Genre Fiction: Thriller
Blurb “The desire to become a novelist suddenly seizes Justus Omoeko. He wants another title other than a journalist for which thousands know him. He is soon inspired by the story of a popular prophet in town and decides to write a thriller out of the dark patch that is the life of this renowned man of God, who has the Head of State and Commander-in-Chief of the Armed Force, General Sani Idoti, as one of his clients. Prophet T.C. Jeremiah hits the jackpot when the military usurper in power recruits him to help ensure his longevity in office. Money begins to fall into his accounts as though he has a cash tree at the back of his house. But, the more money he makes, his family falls apart. He performs miracles. Yet, his ex-prostitute wife finds it hard to conceive.”
Dialogue Written in English and Nigerian Pidgin, the dialogue was sometimes, stilted and unnatural.
Themes Facing Darkness, Good vs Evil, Power and Corruption, Greed and Role of Religion.
Editing A few copy editing errors. Needed better substantive editing.
Plot Justus Omoeko, a journalist, writes a book about the shenanigans of a popular prophet in town, Prophet T. C. Jeremiah. Thereafter, he receives threats not to publish the book. Before he makes a decision on the threats, he becomes a political prisoner of a murderous regime.
This review contains spoilers. We review without spoilers but it’s almost impossible to do so for this book, hence the alert. May as well take advantage of Mo’s absence to do whatever I like (jk).
We usually split our reviews into “what worked” and “what didn’t work” but this is one time when those subheadings don’t work. So I’m just going to share my thoughts of both together.
In The Name of Our Father is narrated in the third person which is helpful to see the perspectives of all parties involved in the stories (there is a story within a story – Part I of the book is about Prophet T C Jeremiah and Part II is about Justus Omoeko, the journalist). Set in Nigeria under military rule in the 90s, it is the story of Alani, later known as Prophet T. C. Jeremiah who moves from a life of abject poverty to a well-known prophet of God following a series of unfortunate occurrences in his life.
The book chronicles the dark underworld of “pastorpreneurship,” and shines a spotlight behind the scenes of the miracles and flashy lifestyles of “men of god.” There is also the partly true, partly made-up story of the military rulers of the 90s, Ibrahim Babangida, who annulled the June 12, 1993 presidential election in Nigeria and Sani Abacha, who was Head of State for much of the story, and whose actions had a big impact on both main characters in the story, Prophet T. C Jeremiah and Justus Omoeko.
One thing which didn’t work for me was the names of the characters who were parallels for real-life characters in Nigeria’s history, Babangida, M. K. O. Abiola, Sani Abacha and Oladipo Diya. I don’t know if Olukorede was trying to make a statement by naming these characters with ridiculous sounding names.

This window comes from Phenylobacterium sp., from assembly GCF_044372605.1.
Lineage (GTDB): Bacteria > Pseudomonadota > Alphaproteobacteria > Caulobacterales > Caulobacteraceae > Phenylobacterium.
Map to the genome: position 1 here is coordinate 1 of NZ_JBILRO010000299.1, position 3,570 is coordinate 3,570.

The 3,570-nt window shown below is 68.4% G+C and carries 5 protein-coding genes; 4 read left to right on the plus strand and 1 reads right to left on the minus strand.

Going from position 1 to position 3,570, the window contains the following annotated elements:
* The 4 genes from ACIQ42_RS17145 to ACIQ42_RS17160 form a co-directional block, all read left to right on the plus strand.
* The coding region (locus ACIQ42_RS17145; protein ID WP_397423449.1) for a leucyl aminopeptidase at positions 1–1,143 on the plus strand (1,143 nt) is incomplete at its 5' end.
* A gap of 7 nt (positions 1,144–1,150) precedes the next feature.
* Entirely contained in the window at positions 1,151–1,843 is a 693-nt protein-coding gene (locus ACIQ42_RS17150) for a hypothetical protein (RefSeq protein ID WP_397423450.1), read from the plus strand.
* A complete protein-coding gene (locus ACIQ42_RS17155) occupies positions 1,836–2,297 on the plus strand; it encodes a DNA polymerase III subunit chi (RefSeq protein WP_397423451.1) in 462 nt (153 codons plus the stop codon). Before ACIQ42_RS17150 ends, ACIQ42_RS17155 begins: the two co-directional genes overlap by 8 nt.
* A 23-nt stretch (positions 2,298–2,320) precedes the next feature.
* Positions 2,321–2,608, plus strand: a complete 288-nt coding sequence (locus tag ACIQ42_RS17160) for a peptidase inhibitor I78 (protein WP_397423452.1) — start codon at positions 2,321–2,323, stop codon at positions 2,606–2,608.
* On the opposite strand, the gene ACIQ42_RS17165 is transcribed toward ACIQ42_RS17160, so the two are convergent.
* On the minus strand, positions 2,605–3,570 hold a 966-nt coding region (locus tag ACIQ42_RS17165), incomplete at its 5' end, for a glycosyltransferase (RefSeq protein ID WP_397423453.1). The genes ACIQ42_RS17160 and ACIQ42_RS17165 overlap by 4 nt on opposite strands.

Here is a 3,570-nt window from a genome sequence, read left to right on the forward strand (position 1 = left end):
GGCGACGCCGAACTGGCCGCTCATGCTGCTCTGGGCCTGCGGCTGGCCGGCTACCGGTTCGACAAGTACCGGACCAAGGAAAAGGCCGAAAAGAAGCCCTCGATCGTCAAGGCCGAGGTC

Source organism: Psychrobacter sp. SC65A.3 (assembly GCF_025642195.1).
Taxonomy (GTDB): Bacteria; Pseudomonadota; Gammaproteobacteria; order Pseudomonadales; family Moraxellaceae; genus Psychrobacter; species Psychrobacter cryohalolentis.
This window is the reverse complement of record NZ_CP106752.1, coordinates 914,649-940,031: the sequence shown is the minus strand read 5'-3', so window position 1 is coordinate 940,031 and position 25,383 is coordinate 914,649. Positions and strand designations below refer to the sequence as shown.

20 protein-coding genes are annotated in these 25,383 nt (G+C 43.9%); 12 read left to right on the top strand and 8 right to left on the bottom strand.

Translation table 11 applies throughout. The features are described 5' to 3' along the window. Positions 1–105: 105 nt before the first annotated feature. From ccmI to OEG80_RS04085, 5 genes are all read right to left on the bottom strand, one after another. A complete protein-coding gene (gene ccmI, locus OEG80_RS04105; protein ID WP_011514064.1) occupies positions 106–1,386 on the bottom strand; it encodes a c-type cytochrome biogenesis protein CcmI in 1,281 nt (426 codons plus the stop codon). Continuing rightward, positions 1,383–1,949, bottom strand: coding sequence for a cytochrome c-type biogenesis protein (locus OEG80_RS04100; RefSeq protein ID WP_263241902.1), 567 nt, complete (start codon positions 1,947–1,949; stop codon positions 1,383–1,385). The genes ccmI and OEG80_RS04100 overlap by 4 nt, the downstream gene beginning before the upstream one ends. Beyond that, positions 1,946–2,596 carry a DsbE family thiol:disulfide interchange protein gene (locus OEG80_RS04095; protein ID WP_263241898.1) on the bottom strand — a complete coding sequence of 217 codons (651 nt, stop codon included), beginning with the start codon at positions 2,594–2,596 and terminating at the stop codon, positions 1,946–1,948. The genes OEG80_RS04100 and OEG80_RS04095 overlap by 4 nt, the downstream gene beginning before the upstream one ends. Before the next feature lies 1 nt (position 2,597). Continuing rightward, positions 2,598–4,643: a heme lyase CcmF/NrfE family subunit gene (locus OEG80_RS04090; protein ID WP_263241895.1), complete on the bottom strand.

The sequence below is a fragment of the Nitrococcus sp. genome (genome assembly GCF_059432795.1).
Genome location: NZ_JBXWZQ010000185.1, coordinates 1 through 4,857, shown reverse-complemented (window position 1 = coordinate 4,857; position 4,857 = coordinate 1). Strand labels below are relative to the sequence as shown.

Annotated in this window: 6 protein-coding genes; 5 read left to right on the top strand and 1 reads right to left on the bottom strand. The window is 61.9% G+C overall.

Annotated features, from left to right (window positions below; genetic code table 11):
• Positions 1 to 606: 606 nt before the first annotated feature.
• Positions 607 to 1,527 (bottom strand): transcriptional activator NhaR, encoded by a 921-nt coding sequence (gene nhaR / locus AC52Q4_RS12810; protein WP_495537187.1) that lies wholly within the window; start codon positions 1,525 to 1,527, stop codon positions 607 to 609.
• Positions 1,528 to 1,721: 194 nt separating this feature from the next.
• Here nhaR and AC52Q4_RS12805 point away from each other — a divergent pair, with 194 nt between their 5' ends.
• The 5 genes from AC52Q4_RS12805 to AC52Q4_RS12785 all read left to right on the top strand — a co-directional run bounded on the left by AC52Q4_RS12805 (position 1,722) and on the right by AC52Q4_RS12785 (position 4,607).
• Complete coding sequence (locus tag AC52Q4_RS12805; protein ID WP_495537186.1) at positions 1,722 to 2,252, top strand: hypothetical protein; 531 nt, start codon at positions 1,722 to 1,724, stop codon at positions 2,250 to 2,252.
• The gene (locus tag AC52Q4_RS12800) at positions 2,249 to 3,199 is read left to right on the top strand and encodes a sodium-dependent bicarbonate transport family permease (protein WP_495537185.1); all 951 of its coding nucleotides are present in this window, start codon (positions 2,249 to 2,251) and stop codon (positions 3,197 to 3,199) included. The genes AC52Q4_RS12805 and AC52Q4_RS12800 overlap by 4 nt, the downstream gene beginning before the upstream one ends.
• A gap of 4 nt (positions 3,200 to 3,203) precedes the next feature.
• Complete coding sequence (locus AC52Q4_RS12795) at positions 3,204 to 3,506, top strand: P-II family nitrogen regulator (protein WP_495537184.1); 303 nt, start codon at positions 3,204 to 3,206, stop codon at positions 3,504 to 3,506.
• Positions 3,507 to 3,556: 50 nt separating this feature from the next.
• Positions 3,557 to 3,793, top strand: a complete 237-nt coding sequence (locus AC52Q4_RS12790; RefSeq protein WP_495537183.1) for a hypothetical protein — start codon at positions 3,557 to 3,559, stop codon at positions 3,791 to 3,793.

I also think the substantive and copy editors did the author a great disservice, phrases such as; “surprise took over the prophet,” “as nightgown and boxers flew in the air, the world dissolved” to describe a sex scene and “she was neither too tall nor too short” to describe a character should not have made it to print. There were several similar cringe worthy phrases in the book. The editor also ought to have ensured the storytelling flowed better.
Some things were not clear in the story. Did the supernatural powers of the Brotherhood work or was everything just make believe and manipulation? I really couldn’t figure out which it was. One minute, Prophet Jeremiah was calling people fools for believing in his fake miracles, the next minute, he was complaining about the powers from the Brotherhood no longer being effective.
Some of what happened in the story seemed exaggerated and implausible, especially the deaths including multiple deaths in one family. The one thing which rang true was Justus Omoeko being arrested as a coup plotter for an opinion piece he wrote, “The Coming Coup,” even though the title was metaphorical. It was the type of dumb thing former, Head of State, Abacha, who was afraid of his own shadow would have done.
I think this would have been a compelling read but the storytelling let it down. Even for a debut book, the storytelling left much to be desired. The narration was choppy and attempts to introduce flowery writing just seemed forced and fell flat. There was no nuance in the story, Olukorede spelled everything out. Even the thoughts of the characters were in dialogue form. *cringe*
In the Name of Our Father is a reminder of Nigeria’s dark past and the dysfunction in all spheres of life the country. Sadly, most of the ills which the story highlights are still happening now, two decades later.
Number of pages 237.
Publisher Origami, an imprint of Parresia Publishers.
In The Name of Our Father is available on Amazon.
Have you read In the Name of Our Father? Please share your thoughts in the comments section.